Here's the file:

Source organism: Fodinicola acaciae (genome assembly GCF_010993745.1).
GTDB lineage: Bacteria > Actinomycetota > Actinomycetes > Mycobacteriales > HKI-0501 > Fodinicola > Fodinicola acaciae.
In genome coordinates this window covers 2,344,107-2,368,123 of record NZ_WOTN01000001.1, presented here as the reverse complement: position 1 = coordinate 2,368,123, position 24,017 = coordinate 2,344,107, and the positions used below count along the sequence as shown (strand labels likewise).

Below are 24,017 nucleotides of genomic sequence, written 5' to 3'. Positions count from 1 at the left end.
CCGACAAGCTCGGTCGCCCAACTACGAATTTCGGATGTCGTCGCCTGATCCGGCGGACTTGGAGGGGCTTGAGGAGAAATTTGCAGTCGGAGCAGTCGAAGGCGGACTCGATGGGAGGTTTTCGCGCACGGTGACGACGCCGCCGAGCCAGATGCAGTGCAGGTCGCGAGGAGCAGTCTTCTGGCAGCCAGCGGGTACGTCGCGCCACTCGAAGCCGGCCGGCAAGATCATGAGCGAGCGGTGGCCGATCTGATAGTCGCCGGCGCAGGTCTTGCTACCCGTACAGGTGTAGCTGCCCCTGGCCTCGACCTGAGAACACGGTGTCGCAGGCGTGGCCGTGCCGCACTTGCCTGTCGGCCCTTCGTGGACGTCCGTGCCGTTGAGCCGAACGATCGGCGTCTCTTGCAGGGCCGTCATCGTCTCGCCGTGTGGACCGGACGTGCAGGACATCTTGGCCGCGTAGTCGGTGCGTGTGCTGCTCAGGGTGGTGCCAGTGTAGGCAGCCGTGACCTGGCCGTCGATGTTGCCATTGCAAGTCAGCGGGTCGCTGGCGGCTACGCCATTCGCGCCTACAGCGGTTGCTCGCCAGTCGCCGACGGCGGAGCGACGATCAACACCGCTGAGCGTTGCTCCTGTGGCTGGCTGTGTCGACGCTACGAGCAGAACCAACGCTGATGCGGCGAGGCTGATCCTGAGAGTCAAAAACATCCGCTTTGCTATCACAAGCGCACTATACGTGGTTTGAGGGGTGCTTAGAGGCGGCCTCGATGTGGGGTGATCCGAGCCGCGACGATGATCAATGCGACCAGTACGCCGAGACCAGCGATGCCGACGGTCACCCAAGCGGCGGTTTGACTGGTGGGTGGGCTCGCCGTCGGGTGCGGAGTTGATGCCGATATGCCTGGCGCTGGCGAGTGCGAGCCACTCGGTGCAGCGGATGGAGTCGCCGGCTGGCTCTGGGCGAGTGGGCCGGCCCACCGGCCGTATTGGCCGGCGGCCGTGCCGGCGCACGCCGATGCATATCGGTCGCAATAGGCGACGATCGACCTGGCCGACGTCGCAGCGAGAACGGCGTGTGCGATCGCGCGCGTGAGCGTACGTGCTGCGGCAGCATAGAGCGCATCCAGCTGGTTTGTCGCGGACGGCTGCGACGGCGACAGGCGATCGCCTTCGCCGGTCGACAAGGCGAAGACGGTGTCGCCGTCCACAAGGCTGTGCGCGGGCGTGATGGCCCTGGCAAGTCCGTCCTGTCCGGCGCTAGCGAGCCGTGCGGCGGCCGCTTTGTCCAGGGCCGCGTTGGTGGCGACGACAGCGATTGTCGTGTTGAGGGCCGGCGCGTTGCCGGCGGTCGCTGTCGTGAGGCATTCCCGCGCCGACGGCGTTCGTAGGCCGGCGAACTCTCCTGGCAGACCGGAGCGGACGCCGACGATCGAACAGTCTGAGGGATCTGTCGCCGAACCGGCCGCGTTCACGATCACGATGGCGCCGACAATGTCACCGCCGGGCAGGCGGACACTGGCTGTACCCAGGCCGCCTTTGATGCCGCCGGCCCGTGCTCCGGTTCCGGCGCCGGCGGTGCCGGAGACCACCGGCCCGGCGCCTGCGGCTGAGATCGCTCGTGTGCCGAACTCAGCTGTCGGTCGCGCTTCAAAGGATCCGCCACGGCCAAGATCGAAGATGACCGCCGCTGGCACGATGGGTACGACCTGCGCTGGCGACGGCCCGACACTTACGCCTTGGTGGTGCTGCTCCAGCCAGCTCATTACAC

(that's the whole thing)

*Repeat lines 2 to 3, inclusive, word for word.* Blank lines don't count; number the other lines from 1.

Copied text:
GTDB lineage: Bacteria > Actinomycetota > Actinomycetes > Mycobacteriales > HKI-0501 > Fodinicola > Fodinicola acaciae.
In genome coordinates this window covers 2,344,107-2,368,123 of record NZ_WOTN01000001.1, presented here as the reverse complement: position 1 = coordinate 2,368,123, position 24,017 = coordinate 2,344,107, and the positions used below count along the sequence as shown (strand labels likewise).